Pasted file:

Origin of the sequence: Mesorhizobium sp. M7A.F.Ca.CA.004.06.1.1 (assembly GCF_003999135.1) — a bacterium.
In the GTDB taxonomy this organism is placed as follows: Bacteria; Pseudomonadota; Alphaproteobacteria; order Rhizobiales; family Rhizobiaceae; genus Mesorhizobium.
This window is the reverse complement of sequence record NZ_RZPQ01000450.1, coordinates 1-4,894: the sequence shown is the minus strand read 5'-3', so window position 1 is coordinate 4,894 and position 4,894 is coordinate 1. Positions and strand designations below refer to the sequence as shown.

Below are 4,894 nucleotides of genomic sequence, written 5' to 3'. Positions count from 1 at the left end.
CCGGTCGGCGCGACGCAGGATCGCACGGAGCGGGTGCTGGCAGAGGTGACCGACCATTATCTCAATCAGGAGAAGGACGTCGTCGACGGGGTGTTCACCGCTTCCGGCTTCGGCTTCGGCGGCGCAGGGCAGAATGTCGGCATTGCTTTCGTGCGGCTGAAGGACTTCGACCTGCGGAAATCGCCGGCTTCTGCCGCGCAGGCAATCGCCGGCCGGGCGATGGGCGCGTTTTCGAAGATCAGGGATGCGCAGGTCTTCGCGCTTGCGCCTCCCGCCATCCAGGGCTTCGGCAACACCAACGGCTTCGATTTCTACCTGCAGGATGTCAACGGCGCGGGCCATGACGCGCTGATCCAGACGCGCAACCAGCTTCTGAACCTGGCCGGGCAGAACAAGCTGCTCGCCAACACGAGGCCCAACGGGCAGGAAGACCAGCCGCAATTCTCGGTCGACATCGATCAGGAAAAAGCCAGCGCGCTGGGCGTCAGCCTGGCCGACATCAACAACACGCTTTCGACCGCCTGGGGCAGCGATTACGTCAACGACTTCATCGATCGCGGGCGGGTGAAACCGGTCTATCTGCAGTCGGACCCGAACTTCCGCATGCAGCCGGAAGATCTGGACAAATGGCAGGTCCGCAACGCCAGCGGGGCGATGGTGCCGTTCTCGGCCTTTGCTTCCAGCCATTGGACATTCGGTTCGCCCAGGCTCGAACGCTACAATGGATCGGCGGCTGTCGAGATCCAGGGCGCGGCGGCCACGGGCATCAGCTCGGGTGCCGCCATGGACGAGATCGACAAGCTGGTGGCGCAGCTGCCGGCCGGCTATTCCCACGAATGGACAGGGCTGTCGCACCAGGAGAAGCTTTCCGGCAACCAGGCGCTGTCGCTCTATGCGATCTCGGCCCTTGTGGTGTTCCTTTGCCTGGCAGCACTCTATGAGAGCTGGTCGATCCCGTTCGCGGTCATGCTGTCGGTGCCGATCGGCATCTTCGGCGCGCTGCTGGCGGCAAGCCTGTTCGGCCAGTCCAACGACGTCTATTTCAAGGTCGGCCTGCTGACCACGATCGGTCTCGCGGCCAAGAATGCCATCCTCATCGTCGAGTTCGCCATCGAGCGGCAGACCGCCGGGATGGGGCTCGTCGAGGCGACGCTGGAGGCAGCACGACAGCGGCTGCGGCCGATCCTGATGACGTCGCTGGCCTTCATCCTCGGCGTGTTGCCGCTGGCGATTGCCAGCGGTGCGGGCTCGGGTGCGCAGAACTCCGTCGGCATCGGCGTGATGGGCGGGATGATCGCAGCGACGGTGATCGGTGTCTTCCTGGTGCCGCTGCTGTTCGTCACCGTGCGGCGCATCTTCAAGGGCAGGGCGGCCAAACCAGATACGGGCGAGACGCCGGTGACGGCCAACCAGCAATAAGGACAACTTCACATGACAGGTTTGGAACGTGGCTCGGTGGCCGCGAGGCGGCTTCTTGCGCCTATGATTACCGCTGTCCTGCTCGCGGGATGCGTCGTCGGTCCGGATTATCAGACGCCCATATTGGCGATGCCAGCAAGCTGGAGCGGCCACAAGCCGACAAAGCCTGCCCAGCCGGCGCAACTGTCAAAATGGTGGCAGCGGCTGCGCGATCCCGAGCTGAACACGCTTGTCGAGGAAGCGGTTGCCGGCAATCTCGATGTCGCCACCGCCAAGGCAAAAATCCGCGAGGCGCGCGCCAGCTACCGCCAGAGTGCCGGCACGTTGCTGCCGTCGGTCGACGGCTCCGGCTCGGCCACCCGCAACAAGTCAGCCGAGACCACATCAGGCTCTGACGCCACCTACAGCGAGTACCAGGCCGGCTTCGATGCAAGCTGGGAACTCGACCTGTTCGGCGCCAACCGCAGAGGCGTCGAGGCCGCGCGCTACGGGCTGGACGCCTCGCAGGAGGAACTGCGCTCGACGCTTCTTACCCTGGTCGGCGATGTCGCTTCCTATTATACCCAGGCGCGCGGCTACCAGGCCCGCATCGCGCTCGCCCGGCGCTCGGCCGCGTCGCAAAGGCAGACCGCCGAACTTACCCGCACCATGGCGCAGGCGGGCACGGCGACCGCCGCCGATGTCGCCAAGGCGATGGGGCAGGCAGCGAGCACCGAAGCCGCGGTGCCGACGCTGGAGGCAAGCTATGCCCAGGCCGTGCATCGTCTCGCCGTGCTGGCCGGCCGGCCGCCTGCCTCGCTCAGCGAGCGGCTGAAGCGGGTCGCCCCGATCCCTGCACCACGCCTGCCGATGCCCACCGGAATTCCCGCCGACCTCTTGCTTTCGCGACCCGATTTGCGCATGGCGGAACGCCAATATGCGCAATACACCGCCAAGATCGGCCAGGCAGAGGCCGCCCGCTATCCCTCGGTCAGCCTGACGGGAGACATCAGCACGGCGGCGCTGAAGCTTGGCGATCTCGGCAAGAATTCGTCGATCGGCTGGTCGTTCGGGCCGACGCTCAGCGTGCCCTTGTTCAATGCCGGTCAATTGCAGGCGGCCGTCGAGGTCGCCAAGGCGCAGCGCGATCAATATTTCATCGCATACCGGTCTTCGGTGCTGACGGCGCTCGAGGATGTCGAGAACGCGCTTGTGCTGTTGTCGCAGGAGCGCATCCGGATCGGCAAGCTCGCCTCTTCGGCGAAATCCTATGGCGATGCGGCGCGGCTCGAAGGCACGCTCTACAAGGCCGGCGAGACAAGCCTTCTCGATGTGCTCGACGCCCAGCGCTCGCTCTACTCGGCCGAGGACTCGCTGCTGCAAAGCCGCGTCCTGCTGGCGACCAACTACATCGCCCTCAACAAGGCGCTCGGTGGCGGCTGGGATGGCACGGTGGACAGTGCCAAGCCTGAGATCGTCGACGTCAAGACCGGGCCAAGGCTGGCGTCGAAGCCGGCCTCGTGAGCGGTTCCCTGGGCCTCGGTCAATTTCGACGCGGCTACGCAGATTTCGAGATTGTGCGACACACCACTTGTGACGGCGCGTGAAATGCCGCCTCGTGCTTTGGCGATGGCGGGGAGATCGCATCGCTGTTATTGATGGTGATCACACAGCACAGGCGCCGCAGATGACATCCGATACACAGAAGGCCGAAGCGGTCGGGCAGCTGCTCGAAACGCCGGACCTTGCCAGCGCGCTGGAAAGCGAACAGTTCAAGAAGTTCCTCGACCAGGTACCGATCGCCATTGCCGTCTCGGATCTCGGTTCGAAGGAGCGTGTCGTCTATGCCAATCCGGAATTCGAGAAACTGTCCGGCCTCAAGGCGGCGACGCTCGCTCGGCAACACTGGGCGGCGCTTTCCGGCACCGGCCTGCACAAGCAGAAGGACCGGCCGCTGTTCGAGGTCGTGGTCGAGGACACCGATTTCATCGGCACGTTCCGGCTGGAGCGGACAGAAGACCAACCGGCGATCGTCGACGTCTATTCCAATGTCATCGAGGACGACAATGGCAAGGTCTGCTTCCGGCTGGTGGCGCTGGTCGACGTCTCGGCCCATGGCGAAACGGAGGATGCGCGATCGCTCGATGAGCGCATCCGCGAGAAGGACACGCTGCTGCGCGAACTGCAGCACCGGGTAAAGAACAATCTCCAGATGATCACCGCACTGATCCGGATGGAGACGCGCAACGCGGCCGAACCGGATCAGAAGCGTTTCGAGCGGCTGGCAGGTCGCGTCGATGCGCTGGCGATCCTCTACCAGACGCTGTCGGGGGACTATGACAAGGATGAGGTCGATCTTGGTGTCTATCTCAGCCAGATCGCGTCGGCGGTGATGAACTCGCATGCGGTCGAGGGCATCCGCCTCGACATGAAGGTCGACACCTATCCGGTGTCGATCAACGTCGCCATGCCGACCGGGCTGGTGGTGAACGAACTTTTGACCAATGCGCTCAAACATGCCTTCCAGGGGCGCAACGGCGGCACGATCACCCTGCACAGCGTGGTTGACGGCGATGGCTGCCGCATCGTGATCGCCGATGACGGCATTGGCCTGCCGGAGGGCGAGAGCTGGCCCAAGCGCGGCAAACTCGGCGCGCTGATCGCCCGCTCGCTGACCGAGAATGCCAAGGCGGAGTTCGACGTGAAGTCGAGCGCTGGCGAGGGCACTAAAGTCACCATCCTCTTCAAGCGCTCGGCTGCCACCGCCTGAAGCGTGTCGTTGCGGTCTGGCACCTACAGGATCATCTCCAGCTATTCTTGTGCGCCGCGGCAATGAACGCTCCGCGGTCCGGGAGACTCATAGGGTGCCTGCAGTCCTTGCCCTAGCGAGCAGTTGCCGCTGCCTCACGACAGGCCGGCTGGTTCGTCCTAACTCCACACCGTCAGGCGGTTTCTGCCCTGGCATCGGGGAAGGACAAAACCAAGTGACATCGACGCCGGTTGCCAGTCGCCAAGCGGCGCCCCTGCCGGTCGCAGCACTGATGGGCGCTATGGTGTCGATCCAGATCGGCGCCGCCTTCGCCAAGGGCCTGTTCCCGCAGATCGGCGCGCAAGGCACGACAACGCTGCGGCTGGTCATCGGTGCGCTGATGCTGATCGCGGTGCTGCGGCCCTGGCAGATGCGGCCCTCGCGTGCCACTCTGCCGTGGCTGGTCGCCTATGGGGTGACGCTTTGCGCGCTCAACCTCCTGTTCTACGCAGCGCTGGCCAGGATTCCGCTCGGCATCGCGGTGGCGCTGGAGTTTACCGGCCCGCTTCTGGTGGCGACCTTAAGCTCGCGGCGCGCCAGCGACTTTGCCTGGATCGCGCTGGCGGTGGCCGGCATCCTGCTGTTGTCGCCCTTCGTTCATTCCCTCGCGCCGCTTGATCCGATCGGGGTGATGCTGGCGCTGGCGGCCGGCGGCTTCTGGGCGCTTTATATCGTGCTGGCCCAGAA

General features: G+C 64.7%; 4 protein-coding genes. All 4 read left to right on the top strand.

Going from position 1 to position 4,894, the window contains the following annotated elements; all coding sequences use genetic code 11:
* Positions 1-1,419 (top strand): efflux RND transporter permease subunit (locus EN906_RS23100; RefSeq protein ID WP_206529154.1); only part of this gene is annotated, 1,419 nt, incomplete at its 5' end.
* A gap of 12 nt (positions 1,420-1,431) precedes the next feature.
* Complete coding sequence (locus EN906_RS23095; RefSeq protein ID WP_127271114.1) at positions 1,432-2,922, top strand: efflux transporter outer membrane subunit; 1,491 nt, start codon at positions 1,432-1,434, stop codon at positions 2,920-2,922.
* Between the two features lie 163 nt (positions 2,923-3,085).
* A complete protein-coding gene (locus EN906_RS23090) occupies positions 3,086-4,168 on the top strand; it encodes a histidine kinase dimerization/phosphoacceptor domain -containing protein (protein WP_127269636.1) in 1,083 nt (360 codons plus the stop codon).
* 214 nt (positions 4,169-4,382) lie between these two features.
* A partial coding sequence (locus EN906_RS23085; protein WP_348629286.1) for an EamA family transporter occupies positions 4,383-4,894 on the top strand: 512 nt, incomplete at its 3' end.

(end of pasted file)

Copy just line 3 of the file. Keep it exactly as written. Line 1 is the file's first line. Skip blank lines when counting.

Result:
This window is the reverse complement of sequence record NZ_RZPQ01000450.1, coordinates 1-4,894: the sequence shown is the minus strand read 5'-3', so window position 1 is coordinate 4,894 and position 4,894 is coordinate 1. Positions and strand designations below refer to the sequence as shown.